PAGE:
"Almost all decentralized finance platforms in the Solana ecosystem have soBTC as collateral for loans because they have long been accepted as the equivalent of bitcoin in the Solana space," analyzes Meow, an (anonymous) founder of Jupiter, an app that belongs to the Solana universe. A cascade of liquidations is therefore to be feared and these have already begun.
The total value tied up (TVL) in SOL in Solana's decentralized finance applications has fallen by 30% since the beginning of November. If we measure the drop in dollars, we are talking about a 70% drop and Solana is now only the 12th blockchain on this activity with $300 million of TVL, far behind Ethereum ($25 billion).
"The case of Solend, the equivalent of Aave on Solana, is significant because we can no longer do anything on it due to the dizzying fall of the SOL," notes Stanislas Barthélémi.
FTX, the "central bank" of Solana
The relationship between Solana and SBF went so far that most of the large projects developed on Solana received financing from FTX and Alameda. With one important detail: the projects were encouraged to store their cash on... FTX ☠️.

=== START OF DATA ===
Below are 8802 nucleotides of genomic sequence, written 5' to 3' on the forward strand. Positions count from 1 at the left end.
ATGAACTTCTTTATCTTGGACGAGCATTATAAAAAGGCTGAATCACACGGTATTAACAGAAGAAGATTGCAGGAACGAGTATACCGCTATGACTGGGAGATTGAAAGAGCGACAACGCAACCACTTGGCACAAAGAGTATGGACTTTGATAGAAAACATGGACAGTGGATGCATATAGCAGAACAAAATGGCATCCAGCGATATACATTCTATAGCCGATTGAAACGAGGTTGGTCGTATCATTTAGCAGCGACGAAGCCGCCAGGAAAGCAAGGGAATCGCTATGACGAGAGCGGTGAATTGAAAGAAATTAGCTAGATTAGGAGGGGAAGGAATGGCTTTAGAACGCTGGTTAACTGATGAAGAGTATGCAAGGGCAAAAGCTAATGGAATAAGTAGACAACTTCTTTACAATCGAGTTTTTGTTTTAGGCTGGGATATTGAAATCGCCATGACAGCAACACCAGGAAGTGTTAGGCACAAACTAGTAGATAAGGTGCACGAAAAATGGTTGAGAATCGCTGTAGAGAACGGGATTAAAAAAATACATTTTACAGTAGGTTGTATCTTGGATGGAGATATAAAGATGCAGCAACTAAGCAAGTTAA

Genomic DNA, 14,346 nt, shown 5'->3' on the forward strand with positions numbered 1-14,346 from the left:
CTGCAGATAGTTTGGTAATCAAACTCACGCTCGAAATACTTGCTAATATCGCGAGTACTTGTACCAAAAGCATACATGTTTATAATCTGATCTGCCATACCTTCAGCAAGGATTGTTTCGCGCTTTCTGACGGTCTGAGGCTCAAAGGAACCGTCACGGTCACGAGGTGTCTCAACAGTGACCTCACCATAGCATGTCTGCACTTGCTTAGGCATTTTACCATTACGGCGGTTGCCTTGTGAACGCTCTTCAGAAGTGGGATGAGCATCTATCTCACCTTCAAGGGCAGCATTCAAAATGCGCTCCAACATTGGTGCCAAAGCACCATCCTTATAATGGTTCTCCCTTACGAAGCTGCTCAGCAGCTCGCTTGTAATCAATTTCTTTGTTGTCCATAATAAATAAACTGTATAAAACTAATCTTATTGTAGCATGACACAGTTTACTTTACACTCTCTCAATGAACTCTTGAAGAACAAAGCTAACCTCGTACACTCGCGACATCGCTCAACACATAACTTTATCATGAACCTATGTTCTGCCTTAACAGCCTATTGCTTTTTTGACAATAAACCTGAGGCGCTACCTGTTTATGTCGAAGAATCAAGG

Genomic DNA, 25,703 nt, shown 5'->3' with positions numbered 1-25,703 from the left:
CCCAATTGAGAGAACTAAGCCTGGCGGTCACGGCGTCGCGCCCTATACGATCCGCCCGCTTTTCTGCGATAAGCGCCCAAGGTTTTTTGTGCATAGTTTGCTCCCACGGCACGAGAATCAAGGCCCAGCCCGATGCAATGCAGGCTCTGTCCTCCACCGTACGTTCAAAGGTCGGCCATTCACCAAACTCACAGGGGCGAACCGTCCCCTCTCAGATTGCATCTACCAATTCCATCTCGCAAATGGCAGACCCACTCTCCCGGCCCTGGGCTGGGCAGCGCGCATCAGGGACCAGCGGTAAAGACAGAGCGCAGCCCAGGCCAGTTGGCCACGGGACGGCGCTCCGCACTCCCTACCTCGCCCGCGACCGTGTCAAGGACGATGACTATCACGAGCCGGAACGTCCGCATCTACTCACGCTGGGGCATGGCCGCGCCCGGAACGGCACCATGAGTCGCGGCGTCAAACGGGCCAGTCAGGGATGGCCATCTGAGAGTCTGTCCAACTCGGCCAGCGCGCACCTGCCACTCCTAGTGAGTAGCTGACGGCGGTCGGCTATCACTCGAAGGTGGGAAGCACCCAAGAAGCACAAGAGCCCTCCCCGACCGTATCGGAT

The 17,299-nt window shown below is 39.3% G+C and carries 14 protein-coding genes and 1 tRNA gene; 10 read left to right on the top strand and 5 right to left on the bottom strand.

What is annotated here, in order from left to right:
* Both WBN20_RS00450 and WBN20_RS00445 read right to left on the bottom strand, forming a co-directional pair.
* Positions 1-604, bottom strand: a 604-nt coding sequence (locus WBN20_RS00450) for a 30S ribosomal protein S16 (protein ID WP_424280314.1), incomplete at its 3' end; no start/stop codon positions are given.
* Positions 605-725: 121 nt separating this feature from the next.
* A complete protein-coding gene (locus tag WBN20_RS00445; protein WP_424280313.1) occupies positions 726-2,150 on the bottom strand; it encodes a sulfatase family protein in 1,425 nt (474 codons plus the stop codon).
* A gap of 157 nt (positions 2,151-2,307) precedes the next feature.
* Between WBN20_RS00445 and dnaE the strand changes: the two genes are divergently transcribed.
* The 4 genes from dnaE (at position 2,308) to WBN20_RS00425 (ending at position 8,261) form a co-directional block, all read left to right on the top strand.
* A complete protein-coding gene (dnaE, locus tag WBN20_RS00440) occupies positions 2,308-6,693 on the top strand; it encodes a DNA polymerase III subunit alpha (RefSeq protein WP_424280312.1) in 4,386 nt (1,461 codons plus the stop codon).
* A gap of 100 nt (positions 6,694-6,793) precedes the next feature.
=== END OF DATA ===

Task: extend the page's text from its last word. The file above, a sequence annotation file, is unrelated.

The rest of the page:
Although the situation is not yet clear, it is likely that many projects will no longer have access to their funds.
Solana co-founder Anatoly Yakovenko tweeted that development company Solana Labs had no assets on FTX and enough financial breathing room for about 30 months. Another co-founder, Raj Gokal, meanwhile, said it was a "watershed" moment for the ecosystem, adding, "What doesn't kill us, makes us stronger."
"Nevertheless, we have to ask ourselves whether the ecosystem projects really have the funds they claim to have," questions one person familiar with the matter.
In the background, the collapse of the Solana ecosystem and its token SOL represent a threat to the very security of the protocol. Since it relies on proof-of-stake (a technique that involves immobilizing cryptos in software), its robustness is inextricably dependent on the price of the token. The cheaper the SOL trades, the cheaper it is to mobilize a large number of them to take control of its blockchain.
"Solana is clearly caught in a negative spiral, but does that mean the project will disappear? No, because blockchains never die completely," says Stanislas Barthélémi. But we still need to know in which state Solana will continue to live.